Do Online Students Dreamof Electric Teacher? Scorza - 0 views

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    Empathy as a means of efficient and effective online course design and instruction.
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    Course reading on balancing student interaction and instructor interaction
Diane Gusa

Universal Design of Instruction - 0 views

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    I need to still do this for my course...maybe you do too.
Kristen Della

Perspectives of Instruction - 0 views

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    By now, you should understand how to conduct a needs assessment and goal analysis, in order to determine the barrier to the optimum performance of your learner. Regardless of what kind of barrier you are dealing with, you, as the Instructional Designer, need to be able to put yourself in the learner's shoes. These three theories are used in the field of Instructional Design as guidelines for understanding how to develop instruction that will be most effective for the learner.
Kristen Della

Instructional Design Models - 0 views

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    Models, like myths and metaphors, help us to make sense of our world. Whether derived from whim or from serious research, a model offers its user a means of comprehending an otherwise incomprehensible problem. An instructional design model gives structure and meaning to an I.D. problem, enabling the would-be designer to negotiate her design task with a semblance of conscious understanding. Models help us to visualize the problem, to break it down into discrete, manageable units. The value of a specific model is determined within the context of use. Like any other instrument, a model assumes a specific intention of its user. A model should be judged by how it mediates the designer's intention, how well it can share a work load, and how effectively it shifts focus away from itself toward the object of the design activity. University at Colorado, Denver.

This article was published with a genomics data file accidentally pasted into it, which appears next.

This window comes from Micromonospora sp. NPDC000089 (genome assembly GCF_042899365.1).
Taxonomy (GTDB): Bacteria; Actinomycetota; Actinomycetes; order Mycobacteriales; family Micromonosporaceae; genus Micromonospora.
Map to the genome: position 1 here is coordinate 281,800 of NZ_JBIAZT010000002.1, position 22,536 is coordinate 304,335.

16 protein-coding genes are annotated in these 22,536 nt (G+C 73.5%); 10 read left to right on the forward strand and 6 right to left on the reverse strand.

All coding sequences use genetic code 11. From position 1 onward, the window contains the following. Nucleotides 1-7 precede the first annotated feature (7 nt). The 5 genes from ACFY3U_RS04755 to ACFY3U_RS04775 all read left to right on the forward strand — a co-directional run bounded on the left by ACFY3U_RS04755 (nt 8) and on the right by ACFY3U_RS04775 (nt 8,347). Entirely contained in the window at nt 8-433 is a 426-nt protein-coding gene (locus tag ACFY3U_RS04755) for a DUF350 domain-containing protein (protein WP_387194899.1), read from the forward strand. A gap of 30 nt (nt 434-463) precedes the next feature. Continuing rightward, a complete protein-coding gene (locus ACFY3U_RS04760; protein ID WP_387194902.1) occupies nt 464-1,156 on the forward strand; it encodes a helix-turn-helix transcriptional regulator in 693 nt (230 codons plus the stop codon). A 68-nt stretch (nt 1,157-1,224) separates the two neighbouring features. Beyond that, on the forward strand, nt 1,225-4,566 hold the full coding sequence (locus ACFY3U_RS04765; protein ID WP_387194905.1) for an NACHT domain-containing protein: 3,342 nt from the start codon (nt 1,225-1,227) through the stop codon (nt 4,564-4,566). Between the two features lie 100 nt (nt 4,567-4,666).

Donna Angley

Rosetta Stone - 0 views

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    Rosetta Stone website. What it's all about, and you can order.
Donna Angley

Teacher Directed Instruction - 0 views

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    Overview of direct instruction as a teaching strategy.